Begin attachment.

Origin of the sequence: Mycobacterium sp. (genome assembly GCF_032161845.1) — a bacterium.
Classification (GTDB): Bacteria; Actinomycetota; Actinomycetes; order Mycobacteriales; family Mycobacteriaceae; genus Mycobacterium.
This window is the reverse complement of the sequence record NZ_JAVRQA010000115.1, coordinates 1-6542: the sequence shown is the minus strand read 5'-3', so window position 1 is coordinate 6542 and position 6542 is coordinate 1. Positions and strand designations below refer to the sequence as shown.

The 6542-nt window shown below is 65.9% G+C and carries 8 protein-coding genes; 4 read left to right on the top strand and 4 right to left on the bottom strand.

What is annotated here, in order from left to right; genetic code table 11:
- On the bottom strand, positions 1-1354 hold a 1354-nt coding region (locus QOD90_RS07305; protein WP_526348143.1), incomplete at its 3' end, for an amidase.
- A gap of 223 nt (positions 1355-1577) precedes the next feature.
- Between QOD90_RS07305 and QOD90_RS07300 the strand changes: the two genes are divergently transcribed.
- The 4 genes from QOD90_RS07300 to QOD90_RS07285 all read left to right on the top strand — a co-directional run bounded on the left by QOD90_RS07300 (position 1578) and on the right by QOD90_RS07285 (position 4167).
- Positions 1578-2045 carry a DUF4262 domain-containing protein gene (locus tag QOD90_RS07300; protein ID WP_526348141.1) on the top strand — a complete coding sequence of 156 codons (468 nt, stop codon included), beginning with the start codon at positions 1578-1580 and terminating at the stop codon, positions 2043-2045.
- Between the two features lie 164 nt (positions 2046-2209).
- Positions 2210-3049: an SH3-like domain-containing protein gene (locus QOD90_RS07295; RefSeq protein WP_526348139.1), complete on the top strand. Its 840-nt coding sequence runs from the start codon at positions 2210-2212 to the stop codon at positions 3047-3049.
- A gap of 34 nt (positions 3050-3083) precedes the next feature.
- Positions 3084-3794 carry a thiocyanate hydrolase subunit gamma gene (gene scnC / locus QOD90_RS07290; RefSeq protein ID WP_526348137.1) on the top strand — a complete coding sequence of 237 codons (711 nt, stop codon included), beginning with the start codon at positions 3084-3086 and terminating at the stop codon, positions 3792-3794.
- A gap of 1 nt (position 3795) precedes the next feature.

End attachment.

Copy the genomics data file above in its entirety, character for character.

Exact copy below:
Origin of the sequence: Mycobacterium sp. (genome assembly GCF_032161845.1) — a bacterium.
Classification (GTDB): Bacteria; Actinomycetota; Actinomycetes; order Mycobacteriales; family Mycobacteriaceae; genus Mycobacterium.
This window is the reverse complement of the sequence record NZ_JAVRQA010000115.1, coordinates 1-6542: the sequence shown is the minus strand read 5'-3', so window position 1 is coordinate 6542 and position 6542 is coordinate 1. Positions and strand designations below refer to the sequence as shown.

The 6542-nt window shown below is 65.9% G+C and carries 8 protein-coding genes; 4 read left to right on the top strand and 4 right to left on the bottom strand.

What is annotated here, in order from left to right; genetic code table 11:
- On the bottom strand, positions 1-1354 hold a 1354-nt coding region (locus QOD90_RS07305; protein WP_526348143.1), incomplete at its 3' end, for an amidase.
- A gap of 223 nt (positions 1355-1577) precedes the next feature.
- Between QOD90_RS07305 and QOD90_RS07300 the strand changes: the two genes are divergently transcribed.
- The 4 genes from QOD90_RS07300 to QOD90_RS07285 all read left to right on the top strand — a co-directional run bounded on the left by QOD90_RS07300 (position 1578) and on the right by QOD90_RS07285 (position 4167).
- Positions 1578-2045 carry a DUF4262 domain-containing protein gene (locus tag QOD90_RS07300; protein ID WP_526348141.1) on the top strand — a complete coding sequence of 156 codons (468 nt, stop codon included), beginning with the start codon at positions 1578-1580 and terminating at the stop codon, positions 2043-2045.
- Between the two features lie 164 nt (positions 2046-2209).
- Positions 2210-3049: an SH3-like domain-containing protein gene (locus QOD90_RS07295; RefSeq protein WP_526348139.1), complete on the top strand. Its 840-nt coding sequence runs from the start codon at positions 2210-2212 to the stop codon at positions 3047-3049.
- A gap of 34 nt (positions 3050-3083) precedes the next feature.
- Positions 3084-3794 carry a thiocyanate hydrolase subunit gamma gene (gene scnC / locus QOD90_RS07290; RefSeq protein ID WP_526348137.1) on the top strand — a complete coding sequence of 237 codons (711 nt, stop codon included), beginning with the start codon at positions 3084-3086 and terminating at the stop codon, positions 3792-3794.
- A gap of 1 nt (position 3795) precedes the next feature.